“Before, the forces were often defined by experience and we used static methods. This was not necessarily correct,” says Joly. “With Simcenter 3D Motion, we can really simulate what we do in the lab, taking into account the real motor, system stiffness values, temperature and more.”
Reducing the need for physical prototypes
Valeo’s engineers were also impressed by how easily they could implement this new process. The new software seamlessly integrated with their standard design environment, making realistic model creation straightforward. On top of that, the Simcenter 3D Motion solvers ran very fast, especially considering their precision.
“In a few days, we could do all the calculations and have a complete detailed report on an entire wiper system,” confirms Joly.
This combination of efficiency and accuracy significantly reduces the required number of physical prototypes.
“We still spend the same proportion of our time in simulation as before,” says Joly. “But within this time, we achieve much higher quality results. We can now have confidence in our simulations and use them for predictions. This has reduced our need for physical prototyping. That is exactly what our customers want. With Simcenter 3D Motion, we make a much better impression by being able to show that we can bring a lot of value.”
Building a complete mechatronic simulation solution
In addition to the mechanical system’s dimensioning, the same simulation technologies can also handle motor design and overall refinement. Valeo engineers are currently investigating the capabilities for this purpose. In a first phase, Simcenter 3D Motion could be used to create a complete rigid-body motor model and determine the loads and torques in the joints, check contacts between gear parts and extract the loads to size the gearbox. Afterwards the gearbox can be replaced by a flexible component in FE for dynamic multi-body simulation.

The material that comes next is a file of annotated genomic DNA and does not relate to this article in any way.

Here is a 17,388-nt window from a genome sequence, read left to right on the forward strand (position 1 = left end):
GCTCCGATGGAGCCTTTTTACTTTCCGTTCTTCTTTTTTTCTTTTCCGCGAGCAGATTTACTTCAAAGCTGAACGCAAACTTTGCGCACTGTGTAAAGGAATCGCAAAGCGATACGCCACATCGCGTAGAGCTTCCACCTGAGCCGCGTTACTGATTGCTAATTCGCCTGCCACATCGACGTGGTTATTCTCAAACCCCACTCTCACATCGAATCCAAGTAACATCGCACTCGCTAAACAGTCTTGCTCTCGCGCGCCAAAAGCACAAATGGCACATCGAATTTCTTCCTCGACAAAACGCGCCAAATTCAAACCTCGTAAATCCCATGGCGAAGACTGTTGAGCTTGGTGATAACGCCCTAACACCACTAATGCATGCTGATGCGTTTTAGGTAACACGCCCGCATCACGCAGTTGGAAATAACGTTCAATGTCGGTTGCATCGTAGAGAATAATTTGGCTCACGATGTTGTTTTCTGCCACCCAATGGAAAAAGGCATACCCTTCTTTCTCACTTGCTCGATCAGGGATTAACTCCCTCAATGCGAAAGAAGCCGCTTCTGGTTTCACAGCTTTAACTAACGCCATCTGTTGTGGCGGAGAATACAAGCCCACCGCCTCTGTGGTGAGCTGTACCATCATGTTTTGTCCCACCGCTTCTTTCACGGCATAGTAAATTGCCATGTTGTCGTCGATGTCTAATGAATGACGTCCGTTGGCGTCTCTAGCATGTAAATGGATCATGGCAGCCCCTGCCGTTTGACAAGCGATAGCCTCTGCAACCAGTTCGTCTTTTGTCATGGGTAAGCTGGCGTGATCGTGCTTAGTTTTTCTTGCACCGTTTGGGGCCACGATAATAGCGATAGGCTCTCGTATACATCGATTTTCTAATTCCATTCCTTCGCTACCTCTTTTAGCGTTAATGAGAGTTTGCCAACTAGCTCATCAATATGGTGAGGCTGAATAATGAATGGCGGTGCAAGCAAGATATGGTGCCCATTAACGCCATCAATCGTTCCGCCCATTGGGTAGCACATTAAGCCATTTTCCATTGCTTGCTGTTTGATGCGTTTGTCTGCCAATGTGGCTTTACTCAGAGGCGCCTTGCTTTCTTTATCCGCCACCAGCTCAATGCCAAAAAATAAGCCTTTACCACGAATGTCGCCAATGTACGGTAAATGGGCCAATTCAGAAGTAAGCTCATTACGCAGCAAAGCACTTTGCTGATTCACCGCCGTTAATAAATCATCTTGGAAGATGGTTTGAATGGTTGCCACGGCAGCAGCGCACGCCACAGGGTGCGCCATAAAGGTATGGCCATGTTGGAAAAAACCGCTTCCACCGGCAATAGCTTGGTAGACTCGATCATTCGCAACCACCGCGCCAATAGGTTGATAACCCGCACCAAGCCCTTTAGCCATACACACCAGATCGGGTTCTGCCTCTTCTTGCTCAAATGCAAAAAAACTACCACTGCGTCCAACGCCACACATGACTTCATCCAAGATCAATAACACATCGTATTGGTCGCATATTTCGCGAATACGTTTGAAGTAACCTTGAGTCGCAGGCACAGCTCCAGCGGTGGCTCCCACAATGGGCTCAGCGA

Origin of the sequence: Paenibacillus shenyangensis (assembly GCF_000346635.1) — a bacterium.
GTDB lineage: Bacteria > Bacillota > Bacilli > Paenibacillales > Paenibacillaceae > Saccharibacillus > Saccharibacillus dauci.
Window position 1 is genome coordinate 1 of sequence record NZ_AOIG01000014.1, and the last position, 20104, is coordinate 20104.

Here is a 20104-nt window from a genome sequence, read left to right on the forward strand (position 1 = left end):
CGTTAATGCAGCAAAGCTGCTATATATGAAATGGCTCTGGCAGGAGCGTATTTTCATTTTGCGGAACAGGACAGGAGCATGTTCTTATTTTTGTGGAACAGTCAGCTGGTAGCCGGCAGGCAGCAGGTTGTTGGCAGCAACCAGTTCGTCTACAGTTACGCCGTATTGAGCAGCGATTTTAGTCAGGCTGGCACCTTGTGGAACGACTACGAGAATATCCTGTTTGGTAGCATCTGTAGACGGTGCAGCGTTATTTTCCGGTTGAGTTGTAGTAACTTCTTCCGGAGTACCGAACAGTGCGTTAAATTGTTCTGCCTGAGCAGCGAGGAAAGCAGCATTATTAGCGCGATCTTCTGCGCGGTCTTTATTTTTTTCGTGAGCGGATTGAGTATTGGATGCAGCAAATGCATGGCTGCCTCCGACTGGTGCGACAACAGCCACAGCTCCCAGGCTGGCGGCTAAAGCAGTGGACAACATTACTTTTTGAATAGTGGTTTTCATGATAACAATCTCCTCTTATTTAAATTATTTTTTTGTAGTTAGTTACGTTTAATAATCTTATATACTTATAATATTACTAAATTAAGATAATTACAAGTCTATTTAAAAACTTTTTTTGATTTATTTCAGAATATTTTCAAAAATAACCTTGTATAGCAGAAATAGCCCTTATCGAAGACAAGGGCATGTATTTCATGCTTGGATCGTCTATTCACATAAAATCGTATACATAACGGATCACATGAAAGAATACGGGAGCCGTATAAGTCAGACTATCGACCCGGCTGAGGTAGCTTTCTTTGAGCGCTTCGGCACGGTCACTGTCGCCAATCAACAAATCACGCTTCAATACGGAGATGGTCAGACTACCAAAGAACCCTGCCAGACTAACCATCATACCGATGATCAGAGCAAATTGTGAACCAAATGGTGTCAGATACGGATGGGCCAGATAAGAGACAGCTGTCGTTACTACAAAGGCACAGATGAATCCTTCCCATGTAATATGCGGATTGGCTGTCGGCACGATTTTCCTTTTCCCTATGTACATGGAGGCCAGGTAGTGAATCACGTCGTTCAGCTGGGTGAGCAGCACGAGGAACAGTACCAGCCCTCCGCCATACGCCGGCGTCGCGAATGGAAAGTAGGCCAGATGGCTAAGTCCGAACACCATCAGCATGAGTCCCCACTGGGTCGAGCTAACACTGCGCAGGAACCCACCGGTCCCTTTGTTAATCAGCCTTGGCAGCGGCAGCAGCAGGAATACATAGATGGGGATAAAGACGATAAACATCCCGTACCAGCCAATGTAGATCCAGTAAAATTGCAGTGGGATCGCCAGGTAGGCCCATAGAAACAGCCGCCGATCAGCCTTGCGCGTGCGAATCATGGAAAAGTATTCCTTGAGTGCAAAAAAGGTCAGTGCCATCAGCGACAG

As a result, it will be possible to investigate the gearbox stresses and deformations. On top of that, this model could be extended with a flexible arm and blades. This would allow numerous extra simulations that support a large set of applications, including studying how to reduce material usage, checking the influence of part stiffness on an angle, defining the target eigenfrequencies before the real windshield is available and modifying electro-magnetic input. Valeo engineers would like to deploy these simulation-based activities to promote the collaboration between their mechanical and electrical motor teams.
In the same context, current research at Valeo also focuses on co-simulation between Simcenter 3D Motion and MathWorks’ MATLAB® environment and Simulink® environment. This combination includes controls and enables the simulation process to address the challenges of full mechatronic simulation.
"If we want to reach the highest possible precision, we need to include the exact behavior of the motor,” says Joly. “If we have to wait until the electrical motor team can provide all parameters, we lose time.”
Co-simulation will enable making realistic calculations before the motor prototype is available, leading to increased accuracy earlier in development and more bilateral information exchanges between teams.
“The combined simulation between Simcenter 3D Motion and the MATLAB and Simulink environments is the type of technology we are looking for,” concludes Joly. “It will allow the mechanical team to make much better simulations, and the electrical motor team to get more input on the overall functioning earlier in their project. This will help us better understand the behavior of our products and save us a lot of development time in future.”